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Abstract: PO0340

The Vitamin D Metabolite Ratio and Change in Bone Density and Fracture Risk in Older Adults

Session Information

Category: Bone and Mineral Metabolism

  • 402 Bone and Mineral Metabolism: Clinical

Authors

  • Ginsberg, Charles, University of California San Diego, La Jolla, California, United States
  • Katz, Ronit, University of Washington School of Medicine, Seattle, Washington, United States
  • Hoofnagle, Andrew N., University of Washington School of Medicine, Seattle, Washington, United States
  • Hughes-Austin, Jan M., University of California San Diego, La Jolla, California, United States
  • Miller, Lindsay M., University of California San Diego, La Jolla, California, United States
  • Becker, Jessica Osborn, University of Washington School of Medicine, Seattle, Washington, United States
  • Kritchevsky, Stephen B., Wake Forest University School of Medicine, Winston-Salem, North Carolina, United States
  • Shlipak, Michael, University of California San Francisco, San Francisco, California, United States
  • Sarnak, Mark J., Tufts Medical Center, Boston, Massachusetts, United States
  • Ix, Joachim H., University of California San Diego, La Jolla, California, United States
Background

Recent studies have suggested that 25-hydroxyvitamin D [25(OH)D] may be a poor biomarker of bone health. Higher concentrations of its catabolic product 24,25-dihydroxyvitmin D [24,25(OH)2D3] and a higher ratio of 24,25(OH)2D3 to 25(OH)D3 (the vitamin D metabolite ratio [VMR]) may provide additional information on vitamin D receptor activity and bone health.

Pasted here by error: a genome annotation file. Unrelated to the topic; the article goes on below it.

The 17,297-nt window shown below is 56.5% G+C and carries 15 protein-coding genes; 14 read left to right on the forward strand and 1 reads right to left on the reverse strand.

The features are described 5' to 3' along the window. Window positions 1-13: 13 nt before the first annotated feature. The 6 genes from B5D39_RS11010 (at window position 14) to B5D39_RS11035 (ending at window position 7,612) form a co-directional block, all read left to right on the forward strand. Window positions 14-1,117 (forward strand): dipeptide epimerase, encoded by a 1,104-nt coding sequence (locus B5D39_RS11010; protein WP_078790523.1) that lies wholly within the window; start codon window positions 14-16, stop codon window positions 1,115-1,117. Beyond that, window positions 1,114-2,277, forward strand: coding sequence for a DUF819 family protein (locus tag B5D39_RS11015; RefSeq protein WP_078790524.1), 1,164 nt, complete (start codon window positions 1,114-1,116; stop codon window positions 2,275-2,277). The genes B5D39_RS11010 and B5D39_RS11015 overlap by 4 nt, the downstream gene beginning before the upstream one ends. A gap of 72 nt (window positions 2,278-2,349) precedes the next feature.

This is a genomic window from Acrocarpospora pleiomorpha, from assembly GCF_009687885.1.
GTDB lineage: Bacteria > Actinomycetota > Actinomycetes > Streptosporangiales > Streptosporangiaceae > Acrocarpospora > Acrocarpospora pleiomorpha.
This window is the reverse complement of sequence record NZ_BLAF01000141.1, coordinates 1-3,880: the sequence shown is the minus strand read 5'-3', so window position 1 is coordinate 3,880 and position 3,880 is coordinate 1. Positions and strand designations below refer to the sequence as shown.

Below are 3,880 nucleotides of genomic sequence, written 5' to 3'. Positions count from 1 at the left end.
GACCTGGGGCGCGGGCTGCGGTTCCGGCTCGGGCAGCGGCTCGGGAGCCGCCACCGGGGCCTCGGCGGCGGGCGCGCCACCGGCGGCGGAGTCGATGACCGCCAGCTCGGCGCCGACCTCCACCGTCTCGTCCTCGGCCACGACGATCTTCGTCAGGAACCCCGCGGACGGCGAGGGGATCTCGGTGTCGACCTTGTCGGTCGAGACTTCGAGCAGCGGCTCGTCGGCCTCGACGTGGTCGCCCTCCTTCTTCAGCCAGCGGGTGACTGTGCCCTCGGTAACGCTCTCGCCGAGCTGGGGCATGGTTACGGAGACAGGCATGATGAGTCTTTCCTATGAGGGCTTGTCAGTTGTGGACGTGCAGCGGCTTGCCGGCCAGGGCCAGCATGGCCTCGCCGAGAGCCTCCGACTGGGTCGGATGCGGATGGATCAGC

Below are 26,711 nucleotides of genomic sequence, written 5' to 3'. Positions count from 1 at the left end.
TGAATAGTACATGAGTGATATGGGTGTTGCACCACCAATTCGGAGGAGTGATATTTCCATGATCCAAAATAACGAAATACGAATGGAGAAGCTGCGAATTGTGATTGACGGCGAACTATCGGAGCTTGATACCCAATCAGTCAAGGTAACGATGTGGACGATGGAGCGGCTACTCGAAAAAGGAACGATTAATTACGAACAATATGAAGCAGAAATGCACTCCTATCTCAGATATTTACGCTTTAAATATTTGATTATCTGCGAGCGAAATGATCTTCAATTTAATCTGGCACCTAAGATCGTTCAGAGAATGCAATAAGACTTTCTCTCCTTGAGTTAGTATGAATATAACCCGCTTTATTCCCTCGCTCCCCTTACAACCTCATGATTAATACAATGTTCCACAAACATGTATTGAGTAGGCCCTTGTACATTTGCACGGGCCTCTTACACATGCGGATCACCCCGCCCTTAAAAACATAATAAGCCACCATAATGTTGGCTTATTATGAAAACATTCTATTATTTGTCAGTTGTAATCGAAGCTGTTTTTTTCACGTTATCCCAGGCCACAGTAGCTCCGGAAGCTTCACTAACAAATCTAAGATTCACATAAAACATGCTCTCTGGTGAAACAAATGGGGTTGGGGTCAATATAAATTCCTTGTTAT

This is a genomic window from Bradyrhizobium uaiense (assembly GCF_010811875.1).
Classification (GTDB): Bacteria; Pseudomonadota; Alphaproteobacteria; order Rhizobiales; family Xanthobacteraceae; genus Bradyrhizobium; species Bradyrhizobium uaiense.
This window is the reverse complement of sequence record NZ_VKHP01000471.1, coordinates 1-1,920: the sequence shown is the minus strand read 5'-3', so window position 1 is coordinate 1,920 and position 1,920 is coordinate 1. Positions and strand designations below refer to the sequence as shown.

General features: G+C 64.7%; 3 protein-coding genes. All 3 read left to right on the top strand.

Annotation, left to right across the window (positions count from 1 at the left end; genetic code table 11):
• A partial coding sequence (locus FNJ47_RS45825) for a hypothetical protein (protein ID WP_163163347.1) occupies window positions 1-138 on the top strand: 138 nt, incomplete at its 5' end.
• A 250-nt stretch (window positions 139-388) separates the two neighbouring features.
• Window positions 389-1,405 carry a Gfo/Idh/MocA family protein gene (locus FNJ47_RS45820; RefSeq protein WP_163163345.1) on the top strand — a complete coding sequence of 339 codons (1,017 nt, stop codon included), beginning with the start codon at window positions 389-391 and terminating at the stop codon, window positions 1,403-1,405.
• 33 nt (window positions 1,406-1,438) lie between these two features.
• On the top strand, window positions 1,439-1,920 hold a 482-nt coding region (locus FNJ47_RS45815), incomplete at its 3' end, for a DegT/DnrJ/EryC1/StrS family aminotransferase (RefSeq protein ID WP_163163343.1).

Methods

We measured 24,25(OH)2D3, 25(OH)D3, 25(OH)2D3 and serial bone densitometry scans over a 9-year period, in 761 community dwelling older adults, that participated in the Health Aging and Body Composition Study. Participants were followed for a median time of 11 years for any fractures. 24,25(OH)2D3 and 25(OH)D3 were used to calculate the VMR. We used linear mixed models to assess the relationship between 24,25(OH)2D3, 25(OH)D3,1,25(OH)2D3 and the VMR with annual change in hip, lumbar and thoracic spine bone mineral density (BMD). We used Cox models to assess the relationships between these parameters and fracture risk.

Results

Study participants had mean age 75+/- 3 years, 49% were female, 42% were black, and 23% had CKD. In fully adjusted models, a doubling of VMR and 24,25(OH)2D3 were associated with an 0.6% (95% CI 0.3, 0.9%) and an 0.3% (95% CI 0.1, 0.3%) increase in annual change in hip BMD, respectively (Table 1). We found similar relationships with thoracic and lumbar spine BMD. 25(OH)D3 and 1,25(OH)2D3 concentrations were not associated with any of the BMD measurements. There were 194 fractures in follow-up. A higher VMR was associated with a lower risk of fracture [HR 0.71 (95% CI 0.51, 0.97) per doubling of VMR, Table 1]. Associations of 24,25(OH)2D3, 25(OH)D3,1,25(OH)2D3 with fracture risk did not reach statistical significance.

Conclusion

In diverse cohort of community dwelling older adults, a higher VMR was associated with improvement in BMD and a lower risk of fracture. Trials are needed to evaluate the VMR as a therapeutic target in persons at risk for worsening BMD and fracture.

Funding

  • NIDDK Support